2. Redemption as Life in the Individual:
In trying to discern the meaning of redemption from sin, toward which the entire progress of Biblical and Christian thought points, we may well keep in mind the Master’s words that He came that men might have life and might have it more abundantly (
3. Redemption as Social:
Just as the idea of redemption concerned itself chiefly with the inner spirit; so also it concerns itself with the individual as the object of redemption. But as the redemption of the inner spirit leads to freedom in all realms of life, so also the redemption of the individual leads to large social transformations. It is impossible to strike out of the Scriptures the idea of a redeemed humanity. But humanity is not conceived of in general or class terms. The object of redemption is not humanity, or mankind, or the masses. The object of redemption is rather men set in relation to each other as members of a family. But it would do violence to the Scriptural conception to conceive of the individual’s relations in any narrow or restricted fashion (
An important enlargement of the idea of redemption in our own time has come as men have conceived of the redemption of individuals in their social relationships. Very often men have thought of redemption as a snatching of individuals from the perils of a world in itself absolutely wicked. Even the material environment of men has at times been regarded as containing something inherently evil. The thought of redemption which seems most in line with Scriptural interpretation would seem to be that which brings the material and social forces within reach of individual wills. Paul speaks of the whole creation groaning and travailing in pain waiting for the revelation of the sons of God (
4. Redemption as Process:
We have said that the aim of redemption is to bring men to the largest and fullest life. We have also said that "life" is a general term. To keep close to the Scriptural conceptions we would best say that the aim of redemption is to make men like Christ (
5. Moral Implications in the Scriptural Idea of Redeemer:
Moreover, redemption must not be conceived of in such fashion as to do away with the need of response upon the part of the individual will. The literal suggestion of ransom has to do with paying a price for a man’s deliverance, whether the man is willing to be delivered or not. Of course, the assumption in the mind of the Biblical writers was that any man in prison or in slavery or in sickness would be overjoyed at being redeemed; but in dealing with men whose lives are set toward sin we cannot always make this assumption. The dreadfulness of sin is largely in the love of sinning which sinning begets. Some thinkers have interpreted redemption to mean almost a seizing of men without regard to their own will. It is very easy to see how this conception arises. A man who himself hates sin may not stop to realize that some other men love sin. Redemption, to mean anything, must touch this inner attitude of will. We cannot then hold to any idea of redemption which brings men under a cleansing process without the assent of their own wills. If we keep ourselves alive to the growing moral discernment which moves through the Scriptures, we must lay stress always upon redemption as a moral process. Not only must we say that the aim of redemption is to make men like Christ, but we must say also that the method of redemption must be the method of Christ, the method of appealing to the moral will. There is no Scriptural warrant for the idea that men are redeemed by fiat. The most we can get from the words of Christ is a statement of the persistence of God in His search for the lost: `(He goeth) after that which is lost, until he finds it’ (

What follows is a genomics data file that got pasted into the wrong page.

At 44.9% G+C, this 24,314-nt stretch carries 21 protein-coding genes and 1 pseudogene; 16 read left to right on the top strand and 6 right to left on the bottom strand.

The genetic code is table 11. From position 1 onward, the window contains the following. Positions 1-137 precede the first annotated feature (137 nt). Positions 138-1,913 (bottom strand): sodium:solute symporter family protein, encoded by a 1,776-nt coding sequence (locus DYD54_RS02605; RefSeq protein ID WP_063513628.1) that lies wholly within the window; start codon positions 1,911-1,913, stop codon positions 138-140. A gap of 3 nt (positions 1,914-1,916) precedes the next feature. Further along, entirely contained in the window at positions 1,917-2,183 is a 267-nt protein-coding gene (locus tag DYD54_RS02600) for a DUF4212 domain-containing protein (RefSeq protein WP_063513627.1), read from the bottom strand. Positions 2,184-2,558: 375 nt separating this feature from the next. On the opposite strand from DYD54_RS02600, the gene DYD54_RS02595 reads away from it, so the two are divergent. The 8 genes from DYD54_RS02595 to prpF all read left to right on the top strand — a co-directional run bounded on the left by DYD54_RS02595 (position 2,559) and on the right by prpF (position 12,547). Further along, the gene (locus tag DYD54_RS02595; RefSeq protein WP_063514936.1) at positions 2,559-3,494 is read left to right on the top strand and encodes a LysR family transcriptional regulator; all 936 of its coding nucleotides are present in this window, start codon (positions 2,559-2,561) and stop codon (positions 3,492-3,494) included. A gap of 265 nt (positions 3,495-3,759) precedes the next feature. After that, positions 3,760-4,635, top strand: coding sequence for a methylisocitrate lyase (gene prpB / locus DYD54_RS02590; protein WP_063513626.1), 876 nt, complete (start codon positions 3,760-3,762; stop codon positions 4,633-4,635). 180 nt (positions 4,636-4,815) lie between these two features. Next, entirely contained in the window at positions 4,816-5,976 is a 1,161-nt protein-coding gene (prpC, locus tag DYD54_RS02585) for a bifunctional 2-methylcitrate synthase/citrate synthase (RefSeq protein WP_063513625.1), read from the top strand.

Having thus attempted to determine, at least in outline, the content of the Christian idea of redemption, it remains for us to point out some implications as to the work of the Redeemer. Throughout the entire teaching on redemption in the Scriptures, redemption is set before us primarily as God’s own affair (
If we look for the common thought in all the Christian statements of God’s part in redemption we find it in this: that in all these statements God is conceived of as doing all that He can do for the redemption of man. If in earlier times men conceived of the human race as under the dominion of Satan, and of Satan as robbed of his due by the deliverance of man and therefore entitled to some compensation, they also conceived of God Himself as paying the ransom to Satan. If they thought of God as a feudal lord whose dignity had been offended by sin, they thought of God as Himself paying the cost due to offended dignity. If their idea was that a substitute for sinners must be furnished, the idea included the thought of God as Himself providing a substitute. If they conceived of the universe as a vast system of moral laws--broken by sin--whose dignity must be upheld, they thought of God Himself as providing the means for maintaining the dignity of the laws. If they conceived of men as saved by a vast moral influence set at work, they thought of this influence as proceeding, not from man, but from God. The common thought in theories of redemption then, so far as concerns God’s part, is that God Himself takes the initiative and does all He can in the discharge of the obligation upon Himself. Each phrasing of the doctrine of redemption is the attempt of an age of Christian thinking to say in its own way that God has done all that He can do for men.
6. Uniqueness of the Son of God as Redeemer: